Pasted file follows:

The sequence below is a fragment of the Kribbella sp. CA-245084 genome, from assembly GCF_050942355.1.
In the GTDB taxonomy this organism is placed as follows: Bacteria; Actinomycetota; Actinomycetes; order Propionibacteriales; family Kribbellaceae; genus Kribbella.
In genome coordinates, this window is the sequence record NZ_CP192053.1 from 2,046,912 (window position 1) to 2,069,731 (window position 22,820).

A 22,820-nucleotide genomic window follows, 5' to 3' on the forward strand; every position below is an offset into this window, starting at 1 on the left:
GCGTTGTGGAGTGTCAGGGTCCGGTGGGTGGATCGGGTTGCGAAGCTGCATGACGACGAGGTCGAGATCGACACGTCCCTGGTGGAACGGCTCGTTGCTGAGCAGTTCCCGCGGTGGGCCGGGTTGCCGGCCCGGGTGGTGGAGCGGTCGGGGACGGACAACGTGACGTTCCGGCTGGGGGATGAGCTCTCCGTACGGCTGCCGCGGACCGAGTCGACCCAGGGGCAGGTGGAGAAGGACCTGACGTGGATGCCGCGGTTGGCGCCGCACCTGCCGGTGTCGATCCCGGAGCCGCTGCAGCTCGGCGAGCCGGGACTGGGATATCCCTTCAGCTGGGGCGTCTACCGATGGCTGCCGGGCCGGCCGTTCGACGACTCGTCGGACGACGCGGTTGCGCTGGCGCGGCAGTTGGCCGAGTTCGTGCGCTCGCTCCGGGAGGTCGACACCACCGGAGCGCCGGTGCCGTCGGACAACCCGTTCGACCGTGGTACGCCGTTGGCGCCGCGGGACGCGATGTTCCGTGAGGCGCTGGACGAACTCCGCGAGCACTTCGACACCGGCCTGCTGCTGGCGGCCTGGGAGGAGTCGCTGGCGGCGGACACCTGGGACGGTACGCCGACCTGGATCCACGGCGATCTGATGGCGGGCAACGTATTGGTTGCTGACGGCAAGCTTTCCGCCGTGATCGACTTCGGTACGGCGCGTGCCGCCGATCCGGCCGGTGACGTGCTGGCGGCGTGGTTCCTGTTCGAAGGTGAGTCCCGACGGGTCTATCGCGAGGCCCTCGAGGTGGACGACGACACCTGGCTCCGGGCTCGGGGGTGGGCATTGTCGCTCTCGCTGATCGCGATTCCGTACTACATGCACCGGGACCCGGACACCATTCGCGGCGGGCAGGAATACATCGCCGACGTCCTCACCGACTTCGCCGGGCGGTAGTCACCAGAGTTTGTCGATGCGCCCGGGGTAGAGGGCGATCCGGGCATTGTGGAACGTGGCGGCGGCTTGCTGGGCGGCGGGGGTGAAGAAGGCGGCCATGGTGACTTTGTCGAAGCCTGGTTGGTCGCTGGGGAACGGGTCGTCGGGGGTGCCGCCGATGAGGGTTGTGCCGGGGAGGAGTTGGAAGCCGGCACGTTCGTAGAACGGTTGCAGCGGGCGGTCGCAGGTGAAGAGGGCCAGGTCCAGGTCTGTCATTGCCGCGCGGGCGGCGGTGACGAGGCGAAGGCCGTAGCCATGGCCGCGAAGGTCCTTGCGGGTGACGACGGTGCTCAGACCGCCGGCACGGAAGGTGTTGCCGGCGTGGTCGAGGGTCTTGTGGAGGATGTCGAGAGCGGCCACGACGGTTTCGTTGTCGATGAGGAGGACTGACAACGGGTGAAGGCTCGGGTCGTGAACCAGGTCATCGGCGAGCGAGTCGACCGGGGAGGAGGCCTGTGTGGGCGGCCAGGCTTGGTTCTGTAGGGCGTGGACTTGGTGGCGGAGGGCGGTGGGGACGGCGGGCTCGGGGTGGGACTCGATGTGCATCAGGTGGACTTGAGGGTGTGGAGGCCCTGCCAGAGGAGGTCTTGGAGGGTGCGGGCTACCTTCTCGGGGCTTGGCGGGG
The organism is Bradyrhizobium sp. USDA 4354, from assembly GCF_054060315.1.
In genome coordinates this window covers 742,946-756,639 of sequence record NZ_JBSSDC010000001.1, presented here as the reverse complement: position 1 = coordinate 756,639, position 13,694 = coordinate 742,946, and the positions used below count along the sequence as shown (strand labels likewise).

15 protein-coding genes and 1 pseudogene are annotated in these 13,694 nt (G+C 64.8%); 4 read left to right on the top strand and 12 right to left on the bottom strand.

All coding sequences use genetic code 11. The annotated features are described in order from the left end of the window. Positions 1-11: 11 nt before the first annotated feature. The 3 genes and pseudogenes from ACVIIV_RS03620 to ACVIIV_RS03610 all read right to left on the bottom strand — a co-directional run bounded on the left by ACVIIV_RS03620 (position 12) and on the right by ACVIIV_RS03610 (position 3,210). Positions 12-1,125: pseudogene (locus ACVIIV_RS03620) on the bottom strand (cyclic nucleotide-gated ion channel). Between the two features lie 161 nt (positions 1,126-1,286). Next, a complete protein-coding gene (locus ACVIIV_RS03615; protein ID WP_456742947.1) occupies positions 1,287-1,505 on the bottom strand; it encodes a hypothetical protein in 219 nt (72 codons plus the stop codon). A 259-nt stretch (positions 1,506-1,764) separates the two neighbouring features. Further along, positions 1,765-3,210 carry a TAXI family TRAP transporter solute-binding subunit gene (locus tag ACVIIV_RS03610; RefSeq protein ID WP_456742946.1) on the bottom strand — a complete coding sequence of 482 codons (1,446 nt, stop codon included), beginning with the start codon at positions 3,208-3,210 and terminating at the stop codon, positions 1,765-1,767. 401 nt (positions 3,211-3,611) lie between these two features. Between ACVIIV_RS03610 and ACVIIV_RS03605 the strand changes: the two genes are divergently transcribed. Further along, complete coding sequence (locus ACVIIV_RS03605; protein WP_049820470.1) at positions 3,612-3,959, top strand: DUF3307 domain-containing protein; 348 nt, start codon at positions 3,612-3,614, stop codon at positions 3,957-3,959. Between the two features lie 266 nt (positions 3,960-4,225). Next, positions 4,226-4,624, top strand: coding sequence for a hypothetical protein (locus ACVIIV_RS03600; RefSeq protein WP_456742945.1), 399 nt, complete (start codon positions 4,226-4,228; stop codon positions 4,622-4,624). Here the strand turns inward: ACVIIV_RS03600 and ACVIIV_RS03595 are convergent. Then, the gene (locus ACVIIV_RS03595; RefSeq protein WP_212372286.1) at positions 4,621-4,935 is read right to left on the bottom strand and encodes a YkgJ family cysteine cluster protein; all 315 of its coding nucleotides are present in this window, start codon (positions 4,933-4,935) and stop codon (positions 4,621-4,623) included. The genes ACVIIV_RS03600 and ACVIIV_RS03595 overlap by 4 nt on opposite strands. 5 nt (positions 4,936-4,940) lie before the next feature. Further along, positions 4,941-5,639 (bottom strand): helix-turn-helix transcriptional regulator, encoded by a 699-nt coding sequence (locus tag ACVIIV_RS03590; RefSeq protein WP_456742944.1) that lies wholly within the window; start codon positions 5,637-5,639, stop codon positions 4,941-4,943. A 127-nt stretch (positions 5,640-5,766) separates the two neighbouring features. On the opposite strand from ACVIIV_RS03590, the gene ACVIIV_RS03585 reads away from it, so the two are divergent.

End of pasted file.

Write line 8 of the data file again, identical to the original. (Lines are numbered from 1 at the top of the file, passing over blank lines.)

15 protein-coding genes and 1 pseudogene are annotated in these 13,694 nt (G+C 64.8%); 4 read left to right on the top strand and 12 right to left on the bottom strand.